Many racehorses run in special designed aluminium shoes, as these are lighter than traditional steel versions, but still provide excellent protection for the foot. Because winning a race can come down to a fraction of a second, losing a little weight off the shoe can make a big difference to a horse’s speed and stride. Most owners opt for nailed-on shoes, but some owners prefer to go for glue-on versions, instead, further decreasing the weight and making it easier for the shoes to be reset.
As we’ve discussed, there are arguments for and against shoeing. But what exactly are they? Here, we’ve shared the main pros and cons of shoeing a horse, so you can weigh up your options and make the most informed decision.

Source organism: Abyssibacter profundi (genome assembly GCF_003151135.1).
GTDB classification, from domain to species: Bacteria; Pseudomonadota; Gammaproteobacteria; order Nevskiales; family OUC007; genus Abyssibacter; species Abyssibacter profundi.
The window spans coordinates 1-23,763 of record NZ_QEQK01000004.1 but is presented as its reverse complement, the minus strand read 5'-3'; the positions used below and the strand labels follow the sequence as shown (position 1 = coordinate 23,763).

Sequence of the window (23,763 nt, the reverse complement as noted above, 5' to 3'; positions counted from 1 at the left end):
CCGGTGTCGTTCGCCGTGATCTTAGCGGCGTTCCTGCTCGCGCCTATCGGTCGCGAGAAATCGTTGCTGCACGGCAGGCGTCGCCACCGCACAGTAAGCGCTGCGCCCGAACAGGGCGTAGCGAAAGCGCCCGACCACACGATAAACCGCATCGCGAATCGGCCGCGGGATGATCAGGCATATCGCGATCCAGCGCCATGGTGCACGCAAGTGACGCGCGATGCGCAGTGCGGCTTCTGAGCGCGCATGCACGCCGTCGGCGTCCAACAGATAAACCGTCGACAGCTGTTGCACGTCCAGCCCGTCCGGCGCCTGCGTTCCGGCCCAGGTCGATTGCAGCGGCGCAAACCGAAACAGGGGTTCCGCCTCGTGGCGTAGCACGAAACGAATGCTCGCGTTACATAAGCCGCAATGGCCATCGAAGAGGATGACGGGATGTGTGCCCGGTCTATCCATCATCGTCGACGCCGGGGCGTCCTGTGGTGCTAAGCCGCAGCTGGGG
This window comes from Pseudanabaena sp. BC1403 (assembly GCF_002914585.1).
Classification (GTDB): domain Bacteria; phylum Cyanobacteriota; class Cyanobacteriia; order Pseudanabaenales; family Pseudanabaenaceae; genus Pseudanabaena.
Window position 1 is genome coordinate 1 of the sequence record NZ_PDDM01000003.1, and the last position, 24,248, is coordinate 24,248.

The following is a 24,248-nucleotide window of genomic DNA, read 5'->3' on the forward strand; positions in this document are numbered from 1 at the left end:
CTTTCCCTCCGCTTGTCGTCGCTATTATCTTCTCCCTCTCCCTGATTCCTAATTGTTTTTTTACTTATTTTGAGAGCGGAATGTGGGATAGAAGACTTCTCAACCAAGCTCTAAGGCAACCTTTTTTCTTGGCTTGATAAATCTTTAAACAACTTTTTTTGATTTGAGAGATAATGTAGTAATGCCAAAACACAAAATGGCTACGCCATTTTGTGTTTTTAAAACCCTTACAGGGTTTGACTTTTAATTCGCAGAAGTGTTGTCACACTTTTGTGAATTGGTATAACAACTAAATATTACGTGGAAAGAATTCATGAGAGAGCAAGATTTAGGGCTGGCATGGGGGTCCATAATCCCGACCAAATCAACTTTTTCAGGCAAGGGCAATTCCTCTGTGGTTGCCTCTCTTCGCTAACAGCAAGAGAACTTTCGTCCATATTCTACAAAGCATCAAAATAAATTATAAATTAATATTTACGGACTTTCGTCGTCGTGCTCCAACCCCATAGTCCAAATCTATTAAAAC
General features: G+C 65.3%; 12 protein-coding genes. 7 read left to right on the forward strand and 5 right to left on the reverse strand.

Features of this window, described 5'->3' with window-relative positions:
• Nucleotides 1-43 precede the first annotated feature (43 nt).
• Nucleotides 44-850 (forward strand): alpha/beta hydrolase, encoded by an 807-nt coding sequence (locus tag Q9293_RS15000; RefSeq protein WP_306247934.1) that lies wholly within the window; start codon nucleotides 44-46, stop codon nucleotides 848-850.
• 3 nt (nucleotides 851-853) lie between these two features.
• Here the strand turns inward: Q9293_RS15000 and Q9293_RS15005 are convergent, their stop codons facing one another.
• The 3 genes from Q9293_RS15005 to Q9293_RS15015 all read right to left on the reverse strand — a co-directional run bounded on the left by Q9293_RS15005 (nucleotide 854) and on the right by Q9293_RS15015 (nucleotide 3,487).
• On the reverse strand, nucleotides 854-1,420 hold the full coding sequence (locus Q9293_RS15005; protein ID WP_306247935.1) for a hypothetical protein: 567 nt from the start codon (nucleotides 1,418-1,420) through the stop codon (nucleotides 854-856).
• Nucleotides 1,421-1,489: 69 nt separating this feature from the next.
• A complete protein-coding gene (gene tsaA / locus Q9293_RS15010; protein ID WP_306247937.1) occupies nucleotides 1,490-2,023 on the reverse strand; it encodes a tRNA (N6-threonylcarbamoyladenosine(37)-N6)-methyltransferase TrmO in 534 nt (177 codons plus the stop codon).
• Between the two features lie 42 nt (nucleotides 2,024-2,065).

Deciding whether or not to shoe your horse is a highly personal choice. Much like horseshoes themselves, there’s no one-size-fits all option, meaning you’ll have to take a bespoke approach to meet the needs of your horse. So, when making your decision, it’s important to weigh up all the pros and cons of shoeing and going barefoot. You’ll also need to bear your own circumstances and requirements in mind, taking the following factors into account:
It’s also important to remember that your horse’s needs are likely to change over time. For example, if you’re bringing your horse back into work after a break, then they are likely to have slightly different requirements as they gradually build up their fitness. If the horse has been rested due to an injury, they may also need specialist corrective shoeing in order to help them recover or build strength in the legs.
Ultimately, you’re the one who knows your horse best, so it’s up to you to decide what’s going to be the healthiest and most effective option. By working closely with your vet, your trainer or instructor, and a good farrier, you should be able to work out whether to go shod, unshod, or some combination of both across the year.